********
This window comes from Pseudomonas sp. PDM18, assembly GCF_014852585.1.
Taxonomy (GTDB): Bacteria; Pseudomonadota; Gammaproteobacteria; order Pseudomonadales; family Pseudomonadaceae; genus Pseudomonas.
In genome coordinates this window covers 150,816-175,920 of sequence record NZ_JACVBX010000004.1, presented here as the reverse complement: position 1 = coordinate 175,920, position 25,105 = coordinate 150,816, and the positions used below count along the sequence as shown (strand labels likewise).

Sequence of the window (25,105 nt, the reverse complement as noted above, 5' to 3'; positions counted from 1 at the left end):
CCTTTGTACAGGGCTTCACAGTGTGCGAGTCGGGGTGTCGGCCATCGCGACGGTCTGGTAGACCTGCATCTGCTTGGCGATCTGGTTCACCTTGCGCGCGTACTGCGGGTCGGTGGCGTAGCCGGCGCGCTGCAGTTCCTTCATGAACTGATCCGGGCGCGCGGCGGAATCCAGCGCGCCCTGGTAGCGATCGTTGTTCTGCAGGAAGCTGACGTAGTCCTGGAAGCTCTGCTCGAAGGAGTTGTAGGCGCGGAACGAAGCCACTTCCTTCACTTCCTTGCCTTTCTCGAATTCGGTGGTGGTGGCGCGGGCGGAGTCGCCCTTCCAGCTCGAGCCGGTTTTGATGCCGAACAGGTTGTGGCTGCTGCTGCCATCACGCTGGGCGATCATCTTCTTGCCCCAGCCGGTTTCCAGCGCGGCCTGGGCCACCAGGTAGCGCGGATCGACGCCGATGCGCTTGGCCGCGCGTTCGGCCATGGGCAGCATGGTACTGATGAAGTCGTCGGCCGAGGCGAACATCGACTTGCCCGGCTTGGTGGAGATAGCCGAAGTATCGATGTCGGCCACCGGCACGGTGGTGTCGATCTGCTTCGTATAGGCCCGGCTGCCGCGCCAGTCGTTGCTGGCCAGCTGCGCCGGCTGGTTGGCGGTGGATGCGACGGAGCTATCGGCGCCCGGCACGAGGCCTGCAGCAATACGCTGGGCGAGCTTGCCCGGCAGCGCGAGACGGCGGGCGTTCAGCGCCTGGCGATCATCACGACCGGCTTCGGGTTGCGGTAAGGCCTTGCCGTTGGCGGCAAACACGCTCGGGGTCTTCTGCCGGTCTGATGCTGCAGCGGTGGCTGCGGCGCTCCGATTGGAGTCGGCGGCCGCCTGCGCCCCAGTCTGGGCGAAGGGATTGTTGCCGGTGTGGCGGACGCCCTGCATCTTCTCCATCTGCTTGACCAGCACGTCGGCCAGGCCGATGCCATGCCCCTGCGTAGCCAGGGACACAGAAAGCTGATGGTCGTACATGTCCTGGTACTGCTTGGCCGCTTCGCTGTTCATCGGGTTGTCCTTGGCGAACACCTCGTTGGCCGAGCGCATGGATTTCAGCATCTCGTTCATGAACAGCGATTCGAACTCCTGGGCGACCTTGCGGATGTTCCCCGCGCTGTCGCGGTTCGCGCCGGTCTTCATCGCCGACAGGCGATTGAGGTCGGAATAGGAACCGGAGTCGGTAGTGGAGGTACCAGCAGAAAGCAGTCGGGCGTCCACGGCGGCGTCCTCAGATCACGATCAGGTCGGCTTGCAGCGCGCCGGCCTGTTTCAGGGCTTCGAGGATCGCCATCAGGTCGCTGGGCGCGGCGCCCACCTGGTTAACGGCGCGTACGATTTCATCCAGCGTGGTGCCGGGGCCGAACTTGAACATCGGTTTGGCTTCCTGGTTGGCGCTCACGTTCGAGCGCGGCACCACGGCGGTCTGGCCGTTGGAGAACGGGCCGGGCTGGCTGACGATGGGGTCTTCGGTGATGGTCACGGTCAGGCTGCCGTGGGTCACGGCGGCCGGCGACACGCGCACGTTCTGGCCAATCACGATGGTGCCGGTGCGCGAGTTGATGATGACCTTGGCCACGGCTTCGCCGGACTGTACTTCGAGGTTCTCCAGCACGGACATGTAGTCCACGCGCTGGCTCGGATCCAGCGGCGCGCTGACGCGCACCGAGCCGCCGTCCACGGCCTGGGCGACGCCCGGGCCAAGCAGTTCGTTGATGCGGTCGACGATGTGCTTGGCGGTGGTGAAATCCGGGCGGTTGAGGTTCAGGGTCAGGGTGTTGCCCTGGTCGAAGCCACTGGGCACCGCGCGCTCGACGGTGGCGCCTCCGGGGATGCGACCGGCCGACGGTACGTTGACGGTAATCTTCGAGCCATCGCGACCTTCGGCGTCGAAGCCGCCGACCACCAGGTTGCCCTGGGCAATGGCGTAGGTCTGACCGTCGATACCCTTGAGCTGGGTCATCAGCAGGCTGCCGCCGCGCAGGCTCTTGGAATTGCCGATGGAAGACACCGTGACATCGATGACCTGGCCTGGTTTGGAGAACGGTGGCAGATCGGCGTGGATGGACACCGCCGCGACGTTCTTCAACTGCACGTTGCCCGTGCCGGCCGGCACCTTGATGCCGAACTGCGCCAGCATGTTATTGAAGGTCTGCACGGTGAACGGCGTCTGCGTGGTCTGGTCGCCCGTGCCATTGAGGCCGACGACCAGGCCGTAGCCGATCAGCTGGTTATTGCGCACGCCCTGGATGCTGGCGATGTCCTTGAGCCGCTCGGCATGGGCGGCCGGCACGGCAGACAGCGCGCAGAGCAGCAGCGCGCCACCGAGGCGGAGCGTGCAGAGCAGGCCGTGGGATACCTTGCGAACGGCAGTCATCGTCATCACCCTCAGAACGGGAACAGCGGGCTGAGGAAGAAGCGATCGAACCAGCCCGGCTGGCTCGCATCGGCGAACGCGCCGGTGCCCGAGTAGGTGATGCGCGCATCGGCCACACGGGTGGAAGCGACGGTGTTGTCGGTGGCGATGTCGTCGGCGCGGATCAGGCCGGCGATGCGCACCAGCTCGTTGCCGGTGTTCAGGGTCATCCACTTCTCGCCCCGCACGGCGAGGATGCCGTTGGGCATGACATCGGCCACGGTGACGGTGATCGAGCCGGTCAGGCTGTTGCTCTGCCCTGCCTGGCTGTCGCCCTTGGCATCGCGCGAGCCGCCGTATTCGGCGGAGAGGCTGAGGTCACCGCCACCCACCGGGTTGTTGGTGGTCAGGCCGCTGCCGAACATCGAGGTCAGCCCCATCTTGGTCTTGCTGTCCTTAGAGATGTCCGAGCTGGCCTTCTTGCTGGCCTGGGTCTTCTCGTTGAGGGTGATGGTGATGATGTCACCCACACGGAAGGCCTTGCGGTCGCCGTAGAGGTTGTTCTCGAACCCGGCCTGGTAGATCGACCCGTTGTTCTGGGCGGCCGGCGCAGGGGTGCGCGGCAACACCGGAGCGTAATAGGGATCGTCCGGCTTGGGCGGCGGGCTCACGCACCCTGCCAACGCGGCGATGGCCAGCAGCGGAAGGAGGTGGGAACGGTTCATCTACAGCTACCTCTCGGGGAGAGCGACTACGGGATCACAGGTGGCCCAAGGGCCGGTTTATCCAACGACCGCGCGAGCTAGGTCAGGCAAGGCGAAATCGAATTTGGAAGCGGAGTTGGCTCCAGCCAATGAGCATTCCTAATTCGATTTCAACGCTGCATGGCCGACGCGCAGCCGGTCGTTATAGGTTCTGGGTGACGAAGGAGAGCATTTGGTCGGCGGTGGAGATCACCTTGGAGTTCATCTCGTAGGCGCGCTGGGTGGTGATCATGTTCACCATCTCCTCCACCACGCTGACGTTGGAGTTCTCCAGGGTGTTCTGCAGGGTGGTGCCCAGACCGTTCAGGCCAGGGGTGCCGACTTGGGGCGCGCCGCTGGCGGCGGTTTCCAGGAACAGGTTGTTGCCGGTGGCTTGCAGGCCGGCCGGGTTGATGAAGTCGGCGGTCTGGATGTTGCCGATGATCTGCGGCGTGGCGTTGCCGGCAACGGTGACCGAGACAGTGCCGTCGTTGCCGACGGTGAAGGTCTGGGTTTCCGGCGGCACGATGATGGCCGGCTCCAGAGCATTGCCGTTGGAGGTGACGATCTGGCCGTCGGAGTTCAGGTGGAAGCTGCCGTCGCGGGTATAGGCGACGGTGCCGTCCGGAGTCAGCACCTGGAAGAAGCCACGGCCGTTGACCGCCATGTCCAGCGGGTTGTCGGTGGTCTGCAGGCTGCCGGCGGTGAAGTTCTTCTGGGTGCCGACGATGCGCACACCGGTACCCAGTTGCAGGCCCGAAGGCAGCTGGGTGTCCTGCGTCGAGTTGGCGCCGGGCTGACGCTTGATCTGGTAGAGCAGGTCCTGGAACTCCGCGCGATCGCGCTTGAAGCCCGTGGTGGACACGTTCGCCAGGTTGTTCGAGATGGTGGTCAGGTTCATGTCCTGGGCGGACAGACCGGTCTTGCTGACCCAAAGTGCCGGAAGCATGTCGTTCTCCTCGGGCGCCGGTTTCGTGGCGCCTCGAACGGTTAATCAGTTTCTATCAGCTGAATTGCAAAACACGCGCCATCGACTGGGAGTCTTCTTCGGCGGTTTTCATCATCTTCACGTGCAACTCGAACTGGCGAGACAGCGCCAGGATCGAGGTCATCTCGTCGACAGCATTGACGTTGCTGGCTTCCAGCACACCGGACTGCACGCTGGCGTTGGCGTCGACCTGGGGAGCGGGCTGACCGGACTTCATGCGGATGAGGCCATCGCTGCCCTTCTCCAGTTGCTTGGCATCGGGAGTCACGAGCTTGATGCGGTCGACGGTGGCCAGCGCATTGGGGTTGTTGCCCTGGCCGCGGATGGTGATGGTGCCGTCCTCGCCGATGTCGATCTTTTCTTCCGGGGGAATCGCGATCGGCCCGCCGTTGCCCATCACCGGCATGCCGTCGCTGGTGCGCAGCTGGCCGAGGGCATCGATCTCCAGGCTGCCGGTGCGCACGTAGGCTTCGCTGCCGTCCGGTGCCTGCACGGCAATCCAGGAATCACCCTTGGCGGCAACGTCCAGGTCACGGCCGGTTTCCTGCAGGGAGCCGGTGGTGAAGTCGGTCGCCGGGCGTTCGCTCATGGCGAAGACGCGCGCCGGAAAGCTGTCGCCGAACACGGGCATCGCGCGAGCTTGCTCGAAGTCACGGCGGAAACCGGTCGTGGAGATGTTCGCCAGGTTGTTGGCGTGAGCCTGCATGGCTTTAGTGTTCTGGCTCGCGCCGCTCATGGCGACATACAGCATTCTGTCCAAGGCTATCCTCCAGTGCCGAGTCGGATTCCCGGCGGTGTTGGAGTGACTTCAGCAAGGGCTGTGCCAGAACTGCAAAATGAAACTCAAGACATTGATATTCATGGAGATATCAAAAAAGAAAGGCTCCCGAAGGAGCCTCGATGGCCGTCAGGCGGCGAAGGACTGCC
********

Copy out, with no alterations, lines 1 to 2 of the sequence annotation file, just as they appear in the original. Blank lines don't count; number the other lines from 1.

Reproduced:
This window comes from Pseudomonas sp. PDM18, assembly GCF_014852585.1.
Taxonomy (GTDB): Bacteria; Pseudomonadota; Gammaproteobacteria; order Pseudomonadales; family Pseudomonadaceae; genus Pseudomonas.